DC Circ. Upholds EPA’s 2013 Renewable Fuel Standards

Source: By Sean McLernon, LAW 360 • Posted: Monday, May 12, 2014

Law360, New York (May 06, 2014, 3:59 PM ET) — The D.C. Circuit on Tuesday rejected an energy industry challenge to the U.S. Environmental Protection Agency‘s renewable fuel standards, ruling that the agency acted within its broad discretion when it determined the amount of renewable fuels that must be added to the nation’s fuel supply.

A small oil refiner and two petroleum industry groups said the EPA should have reduced the volume of total renewable fuel required to be sold or introduced to the market for 2013, but the unanimous appeals court panel found the EPA acted reasonably when it decided that the advanced biofuel quote could be achieved and did not need to be reduced.“This conclusion was supported by substantial evidence, including production estimates for biomass-based diesel, consideration of incentives produced by the reinstatement of the biodiesel tax credit, and an analysis of sugarcane ethanol trade with Brazil,” the decision said.

The appeals court also agreed to put on hold remaining challenges to the rule based on the EPA’s updated estimate of 2013 gasoline usage and an adjustment to the standard based on a small refinery exemption, granting a joint motion from petitioners American Petroleum Institute and American Fuel & Petrochemical Manufacturers and the EPA.

While agreeing to hold those claims in abeyance as the EPA reconsiders the issues, the panel rejected the other arguments raised by the petitioners Monroe Energy LLC.

The panel noted that the EPA identified several ways in which maintaining the renewable fuel volume would create demand pressure to increase consumption of high-ethanol gasoline blends and raise the so-called ethanol blendwall.

“Even assuming that the E10 blendwall imposes a firm cap on ethanol consumption, maintaining the statutory requirement for total renewable fuel would promote the use of nonethanol-renewable fuels such as biodiesel,” the decision said.

Monroe Energy also claimed the rule should be vacated because the EPA missed its November 2012 deadline by several months and had no authority to retroactively apply the standards to the entire compliance year, but the D.C. Circuit said the EPA did not lose its power to act just because it issued the standards late.

API senior counsel Erik C. Baptist said the group was pleased that the court put its claims on hold while the EPA reconsiders.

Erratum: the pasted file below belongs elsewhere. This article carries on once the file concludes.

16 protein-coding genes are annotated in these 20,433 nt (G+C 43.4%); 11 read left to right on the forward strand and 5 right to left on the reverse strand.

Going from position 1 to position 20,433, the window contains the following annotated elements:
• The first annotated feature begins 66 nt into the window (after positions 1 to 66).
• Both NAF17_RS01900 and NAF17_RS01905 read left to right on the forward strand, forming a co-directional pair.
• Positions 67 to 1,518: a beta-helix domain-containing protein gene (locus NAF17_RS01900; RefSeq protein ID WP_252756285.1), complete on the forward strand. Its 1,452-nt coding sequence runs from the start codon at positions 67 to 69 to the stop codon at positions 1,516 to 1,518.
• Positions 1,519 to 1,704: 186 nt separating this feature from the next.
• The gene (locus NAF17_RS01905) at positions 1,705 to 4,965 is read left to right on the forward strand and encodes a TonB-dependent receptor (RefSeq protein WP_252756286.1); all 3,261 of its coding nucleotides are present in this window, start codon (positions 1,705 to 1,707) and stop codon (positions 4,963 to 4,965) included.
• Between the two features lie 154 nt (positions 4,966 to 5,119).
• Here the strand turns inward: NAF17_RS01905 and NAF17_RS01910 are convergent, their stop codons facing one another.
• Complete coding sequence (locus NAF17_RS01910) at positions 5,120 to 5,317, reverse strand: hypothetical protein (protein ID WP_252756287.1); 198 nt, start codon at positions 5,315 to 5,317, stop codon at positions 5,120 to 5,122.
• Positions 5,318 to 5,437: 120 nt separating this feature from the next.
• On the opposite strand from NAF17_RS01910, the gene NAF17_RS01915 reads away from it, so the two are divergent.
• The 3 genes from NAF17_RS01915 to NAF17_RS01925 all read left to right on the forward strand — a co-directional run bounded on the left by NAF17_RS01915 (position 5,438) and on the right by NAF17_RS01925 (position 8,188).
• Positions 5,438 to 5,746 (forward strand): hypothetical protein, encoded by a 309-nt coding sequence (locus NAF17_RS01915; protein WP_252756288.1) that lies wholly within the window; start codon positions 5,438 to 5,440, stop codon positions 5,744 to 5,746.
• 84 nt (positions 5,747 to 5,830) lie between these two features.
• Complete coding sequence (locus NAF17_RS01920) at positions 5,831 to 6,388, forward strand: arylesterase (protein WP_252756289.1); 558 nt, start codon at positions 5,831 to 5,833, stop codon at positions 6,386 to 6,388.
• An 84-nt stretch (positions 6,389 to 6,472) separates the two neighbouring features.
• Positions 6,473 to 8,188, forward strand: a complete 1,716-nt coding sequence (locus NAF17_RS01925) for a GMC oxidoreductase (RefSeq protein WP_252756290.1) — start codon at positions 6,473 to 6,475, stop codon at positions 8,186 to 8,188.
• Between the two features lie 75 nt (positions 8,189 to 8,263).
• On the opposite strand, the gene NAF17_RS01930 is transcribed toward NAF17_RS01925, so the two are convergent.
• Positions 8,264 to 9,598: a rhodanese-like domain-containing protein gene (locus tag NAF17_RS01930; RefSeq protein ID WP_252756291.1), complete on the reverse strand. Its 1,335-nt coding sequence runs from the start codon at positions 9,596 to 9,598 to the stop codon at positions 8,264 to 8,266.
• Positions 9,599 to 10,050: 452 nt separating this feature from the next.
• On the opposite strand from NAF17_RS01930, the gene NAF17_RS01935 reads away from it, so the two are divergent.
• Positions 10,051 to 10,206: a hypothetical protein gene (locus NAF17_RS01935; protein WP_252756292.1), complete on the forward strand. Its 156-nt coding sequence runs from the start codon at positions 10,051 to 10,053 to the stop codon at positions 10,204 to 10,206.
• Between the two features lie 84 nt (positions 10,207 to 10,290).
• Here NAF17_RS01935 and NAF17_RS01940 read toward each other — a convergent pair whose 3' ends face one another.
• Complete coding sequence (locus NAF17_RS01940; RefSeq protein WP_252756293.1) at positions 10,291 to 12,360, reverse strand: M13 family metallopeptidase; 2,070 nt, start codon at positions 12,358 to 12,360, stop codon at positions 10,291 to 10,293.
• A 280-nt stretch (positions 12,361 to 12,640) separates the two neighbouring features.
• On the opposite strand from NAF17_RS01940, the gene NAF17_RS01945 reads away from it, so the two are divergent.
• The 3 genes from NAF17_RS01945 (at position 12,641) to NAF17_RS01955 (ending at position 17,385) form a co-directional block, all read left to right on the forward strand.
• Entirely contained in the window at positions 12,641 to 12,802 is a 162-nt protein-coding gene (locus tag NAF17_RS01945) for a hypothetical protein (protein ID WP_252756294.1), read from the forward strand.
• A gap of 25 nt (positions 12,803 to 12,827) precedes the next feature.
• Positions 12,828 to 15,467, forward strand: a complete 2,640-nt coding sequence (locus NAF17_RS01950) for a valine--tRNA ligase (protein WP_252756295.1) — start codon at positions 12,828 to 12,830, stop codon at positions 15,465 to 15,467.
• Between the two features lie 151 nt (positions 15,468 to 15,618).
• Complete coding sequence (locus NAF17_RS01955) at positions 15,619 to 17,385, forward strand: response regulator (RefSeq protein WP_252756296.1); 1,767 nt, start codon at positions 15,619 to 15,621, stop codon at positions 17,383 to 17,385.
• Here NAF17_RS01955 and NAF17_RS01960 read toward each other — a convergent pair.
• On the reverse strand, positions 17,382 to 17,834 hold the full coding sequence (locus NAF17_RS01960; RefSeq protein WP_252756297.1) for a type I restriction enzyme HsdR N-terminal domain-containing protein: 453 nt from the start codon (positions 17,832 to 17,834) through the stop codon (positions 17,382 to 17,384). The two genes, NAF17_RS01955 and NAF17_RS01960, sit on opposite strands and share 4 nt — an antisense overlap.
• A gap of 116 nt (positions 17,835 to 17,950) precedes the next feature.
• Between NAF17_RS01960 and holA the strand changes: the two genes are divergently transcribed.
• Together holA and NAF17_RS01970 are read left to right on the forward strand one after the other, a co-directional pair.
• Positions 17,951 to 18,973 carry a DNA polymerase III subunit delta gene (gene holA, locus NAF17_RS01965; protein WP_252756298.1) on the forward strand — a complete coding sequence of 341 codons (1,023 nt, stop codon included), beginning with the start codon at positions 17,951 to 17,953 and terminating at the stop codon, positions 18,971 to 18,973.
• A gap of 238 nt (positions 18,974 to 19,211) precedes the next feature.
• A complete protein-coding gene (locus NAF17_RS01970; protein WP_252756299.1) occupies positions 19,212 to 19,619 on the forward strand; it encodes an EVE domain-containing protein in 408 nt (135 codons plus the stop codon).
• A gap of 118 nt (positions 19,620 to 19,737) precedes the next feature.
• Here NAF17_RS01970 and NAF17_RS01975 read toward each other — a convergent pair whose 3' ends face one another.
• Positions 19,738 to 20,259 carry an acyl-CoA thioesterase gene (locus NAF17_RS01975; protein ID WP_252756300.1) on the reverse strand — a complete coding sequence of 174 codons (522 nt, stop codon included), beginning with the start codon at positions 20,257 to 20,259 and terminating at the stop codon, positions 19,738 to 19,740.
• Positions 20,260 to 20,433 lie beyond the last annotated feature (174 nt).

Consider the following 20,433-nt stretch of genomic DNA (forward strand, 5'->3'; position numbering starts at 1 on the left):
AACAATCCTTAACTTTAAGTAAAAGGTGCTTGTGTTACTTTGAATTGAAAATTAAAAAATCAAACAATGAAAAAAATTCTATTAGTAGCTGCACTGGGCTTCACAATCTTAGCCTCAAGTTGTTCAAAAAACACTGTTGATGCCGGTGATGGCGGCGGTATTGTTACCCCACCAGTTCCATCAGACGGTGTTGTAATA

“This decision will give EPA an opportunity to correct its mistake in increasing RFS requirements on obligated parties almost nine months into the compliance year — without any notice,” Baptist said. “The refining industry needs regulatory certainty to plan for compliance with this regulation, make investments and produce the billions of gallons of fuels that Americans use each year.”

AFPM attorney Richard S. Moskowitz expressed similar concerns about the EPA’s tardiness.

“My sense of frustration is growing,” Moskowitz said. “EPA is repeatedly ignoring this aspect of the RFS. This is a black and white statutory deadline to provide regulatory certainty, in advance of the compliance years. The whole idea of coming out with it in November is to allow refiners to prepare.”

Representatives for Monroe Energy and the EPA were not immediately available for comment Thursday.

The EPA increased the total amount of renewable fuels that must be added to the U.S. fuel supply in 2013 under its Renewable Fuels Standard program, known as RFS2, by 1.35 billion gallons to 16.55 billion gallons. Most of the renewable fuel blended into gasoline comes from corn-based ethanol.

The agency gave refiners an additional four months to comply with the new requirements and and reduced the amount of required cellulosic biofuels to 6 million gallons, after it had originally proposed 14 million gallons.

Judges Judith W. Rogers, Thomas B. Griffith and Cornelia T.L. Pillard sat on the panel for the D.C. Circuit.

Monroe Energy is represented by David W. DeBruin, Marc A. Goldman and Matthew E. Price of Jenner & Block LLP.

API and AFPM are represented by Robert A. Long Jr. and Kristen E. Eichensehr of Covington & Burling LLP; Chet M. Thompson of Crowell & Moring LLP; Richard S. Moskowitz of AFPM; and Harry Ng of API.

The EPA is represented by U.S. Department of Justice attorneys Lisa M. Bell and Brian H. Lynk and acting Assistant Attorney General Robert G. Dreher.

The case is Monroe Energy LLC v. EPA, case number 13-1265, in the U.S. Court of Appeals for the District of Columbia Circuit.